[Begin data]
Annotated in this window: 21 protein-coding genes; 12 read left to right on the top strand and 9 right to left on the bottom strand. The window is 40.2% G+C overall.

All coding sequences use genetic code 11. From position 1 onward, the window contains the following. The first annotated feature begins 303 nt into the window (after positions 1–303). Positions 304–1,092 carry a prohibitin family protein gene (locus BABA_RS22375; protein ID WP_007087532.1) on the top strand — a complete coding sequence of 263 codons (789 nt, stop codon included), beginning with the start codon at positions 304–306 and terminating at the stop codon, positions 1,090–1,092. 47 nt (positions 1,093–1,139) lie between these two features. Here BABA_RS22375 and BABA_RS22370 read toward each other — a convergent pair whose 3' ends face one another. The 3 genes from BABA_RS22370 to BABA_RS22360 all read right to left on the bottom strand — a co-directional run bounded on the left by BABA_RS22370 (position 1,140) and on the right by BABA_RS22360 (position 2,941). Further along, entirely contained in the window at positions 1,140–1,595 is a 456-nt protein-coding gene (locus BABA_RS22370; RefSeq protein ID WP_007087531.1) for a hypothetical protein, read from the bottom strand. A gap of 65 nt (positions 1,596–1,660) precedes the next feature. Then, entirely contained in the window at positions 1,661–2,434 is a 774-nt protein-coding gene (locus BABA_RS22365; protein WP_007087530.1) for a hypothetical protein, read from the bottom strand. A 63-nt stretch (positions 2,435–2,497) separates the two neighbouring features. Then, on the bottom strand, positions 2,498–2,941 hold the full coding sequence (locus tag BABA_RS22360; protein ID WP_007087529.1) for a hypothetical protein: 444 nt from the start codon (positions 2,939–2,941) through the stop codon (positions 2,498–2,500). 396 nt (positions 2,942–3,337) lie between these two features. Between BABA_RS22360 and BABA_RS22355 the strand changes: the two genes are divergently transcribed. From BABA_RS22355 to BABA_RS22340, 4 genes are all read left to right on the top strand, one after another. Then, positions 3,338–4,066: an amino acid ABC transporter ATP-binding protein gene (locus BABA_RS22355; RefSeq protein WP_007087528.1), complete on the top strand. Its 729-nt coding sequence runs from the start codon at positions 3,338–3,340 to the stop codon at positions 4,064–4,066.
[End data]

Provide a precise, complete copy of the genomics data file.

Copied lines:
Annotated in this window: 21 protein-coding genes; 12 read left to right on the top strand and 9 right to left on the bottom strand. The window is 40.2% G+C overall.

All coding sequences use genetic code 11. From position 1 onward, the window contains the following. The first annotated feature begins 303 nt into the window (after positions 1–303). Positions 304–1,092 carry a prohibitin family protein gene (locus BABA_RS22375; protein ID WP_007087532.1) on the top strand — a complete coding sequence of 263 codons (789 nt, stop codon included), beginning with the start codon at positions 304–306 and terminating at the stop codon, positions 1,090–1,092. 47 nt (positions 1,093–1,139) lie between these two features. Here BABA_RS22375 and BABA_RS22370 read toward each other — a convergent pair whose 3' ends face one another. The 3 genes from BABA_RS22370 to BABA_RS22360 all read right to left on the bottom strand — a co-directional run bounded on the left by BABA_RS22370 (position 1,140) and on the right by BABA_RS22360 (position 2,941). Further along, entirely contained in the window at positions 1,140–1,595 is a 456-nt protein-coding gene (locus BABA_RS22370; RefSeq protein ID WP_007087531.1) for a hypothetical protein, read from the bottom strand. A gap of 65 nt (positions 1,596–1,660) precedes the next feature. Then, entirely contained in the window at positions 1,661–2,434 is a 774-nt protein-coding gene (locus BABA_RS22365; protein WP_007087530.1) for a hypothetical protein, read from the bottom strand. A 63-nt stretch (positions 2,435–2,497) separates the two neighbouring features. Then, on the bottom strand, positions 2,498–2,941 hold the full coding sequence (locus tag BABA_RS22360; protein ID WP_007087529.1) for a hypothetical protein: 444 nt from the start codon (positions 2,939–2,941) through the stop codon (positions 2,498–2,500). 396 nt (positions 2,942–3,337) lie between these two features. Between BABA_RS22360 and BABA_RS22355 the strand changes: the two genes are divergently transcribed. From BABA_RS22355 to BABA_RS22340, 4 genes are all read left to right on the top strand, one after another. Then, positions 3,338–4,066: an amino acid ABC transporter ATP-binding protein gene (locus BABA_RS22355; RefSeq protein WP_007087528.1), complete on the top strand. Its 729-nt coding sequence runs from the start codon at positions 3,338–3,340 to the stop codon at positions 4,064–4,066.